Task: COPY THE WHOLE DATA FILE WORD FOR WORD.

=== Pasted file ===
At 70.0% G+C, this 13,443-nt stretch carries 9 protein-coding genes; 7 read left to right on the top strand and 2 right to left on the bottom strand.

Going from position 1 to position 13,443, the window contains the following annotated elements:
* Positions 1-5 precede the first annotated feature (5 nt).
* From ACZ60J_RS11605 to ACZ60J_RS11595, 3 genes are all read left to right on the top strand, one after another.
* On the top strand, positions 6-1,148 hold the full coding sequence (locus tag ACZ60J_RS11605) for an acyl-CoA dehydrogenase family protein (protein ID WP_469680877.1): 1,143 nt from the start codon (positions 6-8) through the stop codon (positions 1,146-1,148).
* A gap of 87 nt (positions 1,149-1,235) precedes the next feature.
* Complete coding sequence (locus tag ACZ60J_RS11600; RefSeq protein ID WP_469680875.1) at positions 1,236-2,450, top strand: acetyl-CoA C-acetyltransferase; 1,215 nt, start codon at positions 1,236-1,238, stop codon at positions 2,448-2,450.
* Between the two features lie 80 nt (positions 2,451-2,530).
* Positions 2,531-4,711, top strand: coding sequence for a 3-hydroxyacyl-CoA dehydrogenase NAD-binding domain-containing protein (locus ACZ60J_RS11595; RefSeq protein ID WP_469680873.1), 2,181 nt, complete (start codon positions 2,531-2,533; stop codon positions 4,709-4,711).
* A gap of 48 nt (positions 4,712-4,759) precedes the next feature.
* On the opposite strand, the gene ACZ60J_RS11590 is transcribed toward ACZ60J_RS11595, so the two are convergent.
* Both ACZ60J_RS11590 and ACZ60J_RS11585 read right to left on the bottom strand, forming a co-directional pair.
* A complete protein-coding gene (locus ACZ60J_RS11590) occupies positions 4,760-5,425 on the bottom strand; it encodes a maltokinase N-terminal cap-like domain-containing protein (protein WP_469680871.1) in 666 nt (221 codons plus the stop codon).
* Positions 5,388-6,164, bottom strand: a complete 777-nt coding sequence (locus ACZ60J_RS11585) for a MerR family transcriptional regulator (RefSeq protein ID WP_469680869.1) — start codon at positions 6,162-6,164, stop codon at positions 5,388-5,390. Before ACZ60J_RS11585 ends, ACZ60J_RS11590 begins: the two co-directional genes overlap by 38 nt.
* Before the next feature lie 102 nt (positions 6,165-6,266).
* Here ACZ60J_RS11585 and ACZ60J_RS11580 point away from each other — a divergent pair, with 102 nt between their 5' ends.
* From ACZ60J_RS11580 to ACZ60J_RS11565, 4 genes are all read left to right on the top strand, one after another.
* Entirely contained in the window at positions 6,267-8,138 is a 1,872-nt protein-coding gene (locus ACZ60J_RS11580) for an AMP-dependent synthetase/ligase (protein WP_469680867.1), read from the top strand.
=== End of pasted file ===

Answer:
At 70.0% G+C, this 13,443-nt stretch carries 9 protein-coding genes; 7 read left to right on the top strand and 2 right to left on the bottom strand.

Going from position 1 to position 13,443, the window contains the following annotated elements:
* Positions 1-5 precede the first annotated feature (5 nt).
* From ACZ60J_RS11605 to ACZ60J_RS11595, 3 genes are all read left to right on the top strand, one after another.
* On the top strand, positions 6-1,148 hold the full coding sequence (locus tag ACZ60J_RS11605) for an acyl-CoA dehydrogenase family protein (protein ID WP_469680877.1): 1,143 nt from the start codon (positions 6-8) through the stop codon (positions 1,146-1,148).
* A gap of 87 nt (positions 1,149-1,235) precedes the next feature.
* Complete coding sequence (locus tag ACZ60J_RS11600; RefSeq protein ID WP_469680875.1) at positions 1,236-2,450, top strand: acetyl-CoA C-acetyltransferase; 1,215 nt, start codon at positions 1,236-1,238, stop codon at positions 2,448-2,450.
* Between the two features lie 80 nt (positions 2,451-2,530).
* Positions 2,531-4,711, top strand: coding sequence for a 3-hydroxyacyl-CoA dehydrogenase NAD-binding domain-containing protein (locus ACZ60J_RS11595; RefSeq protein ID WP_469680873.1), 2,181 nt, complete (start codon positions 2,531-2,533; stop codon positions 4,709-4,711).
* A gap of 48 nt (positions 4,712-4,759) precedes the next feature.
* On the opposite strand, the gene ACZ60J_RS11590 is transcribed toward ACZ60J_RS11595, so the two are convergent.
* Both ACZ60J_RS11590 and ACZ60J_RS11585 read right to left on the bottom strand, forming a co-directional pair.
* A complete protein-coding gene (locus ACZ60J_RS11590) occupies positions 4,760-5,425 on the bottom strand; it encodes a maltokinase N-terminal cap-like domain-containing protein (protein WP_469680871.1) in 666 nt (221 codons plus the stop codon).
* Positions 5,388-6,164, bottom strand: a complete 777-nt coding sequence (locus ACZ60J_RS11585) for a MerR family transcriptional regulator (RefSeq protein ID WP_469680869.1) — start codon at positions 6,162-6,164, stop codon at positions 5,388-5,390. Before ACZ60J_RS11585 ends, ACZ60J_RS11590 begins: the two co-directional genes overlap by 38 nt.
* Before the next feature lie 102 nt (positions 6,165-6,266).
* Here ACZ60J_RS11585 and ACZ60J_RS11580 point away from each other — a divergent pair, with 102 nt between their 5' ends.
* From ACZ60J_RS11580 to ACZ60J_RS11565, 4 genes are all read left to right on the top strand, one after another.
* Entirely contained in the window at positions 6,267-8,138 is a 1,872-nt protein-coding gene (locus ACZ60J_RS11580) for an AMP-dependent synthetase/ligase (protein WP_469680867.1), read from the top strand.